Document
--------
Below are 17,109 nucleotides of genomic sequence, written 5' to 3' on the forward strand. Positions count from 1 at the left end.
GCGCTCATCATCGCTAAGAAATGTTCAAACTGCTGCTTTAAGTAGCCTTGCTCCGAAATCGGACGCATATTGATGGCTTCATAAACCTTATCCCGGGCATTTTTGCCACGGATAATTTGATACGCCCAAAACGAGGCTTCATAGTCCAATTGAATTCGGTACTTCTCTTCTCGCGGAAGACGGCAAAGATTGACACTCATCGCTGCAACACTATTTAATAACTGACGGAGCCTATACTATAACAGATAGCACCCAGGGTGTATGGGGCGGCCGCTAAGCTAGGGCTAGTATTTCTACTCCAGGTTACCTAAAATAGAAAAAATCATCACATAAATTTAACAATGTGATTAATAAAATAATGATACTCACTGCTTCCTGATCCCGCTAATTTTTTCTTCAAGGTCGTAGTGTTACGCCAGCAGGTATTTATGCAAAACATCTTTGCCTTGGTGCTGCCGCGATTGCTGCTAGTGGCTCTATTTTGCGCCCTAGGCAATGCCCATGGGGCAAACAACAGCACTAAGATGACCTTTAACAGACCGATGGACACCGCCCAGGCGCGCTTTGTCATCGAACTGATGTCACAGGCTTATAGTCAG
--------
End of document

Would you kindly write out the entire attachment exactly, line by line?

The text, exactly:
Below are 17,109 nucleotides of genomic sequence, written 5' to 3' on the forward strand. Positions count from 1 at the left end.
GCGCTCATCATCGCTAAGAAATGTTCAAACTGCTGCTTTAAGTAGCCTTGCTCCGAAATCGGACGCATATTGATGGCTTCATAAACCTTATCCCGGGCATTTTTGCCACGGATAATTTGATACGCCCAAAACGAGGCTTCATAGTCCAATTGAATTCGGTACTTCTCTTCTCGCGGAAGACGGCAAAGATTGACACTCATCGCTGCAACACTATTTAATAACTGACGGAGCCTATACTATAACAGATAGCACCCAGGGTGTATGGGGCGGCCGCTAAGCTAGGGCTAGTATTTCTACTCCAGGTTACCTAAAATAGAAAAAATCATCACATAAATTTAACAATGTGATTAATAAAATAATGATACTCACTGCTTCCTGATCCCGCTAATTTTTTCTTCAAGGTCGTAGTGTTACGCCAGCAGGTATTTATGCAAAACATCTTTGCCTTGGTGCTGCCGCGATTGCTGCTAGTGGCTCTATTTTGCGCCCTAGGCAATGCCCATGGGGCAAACAACAGCACTAAGATGACCTTTAACAGACCGATGGACACCGCCCAGGCGCGCTTTGTCATCGAACTGATGTCACAGGCTTATAGTCAG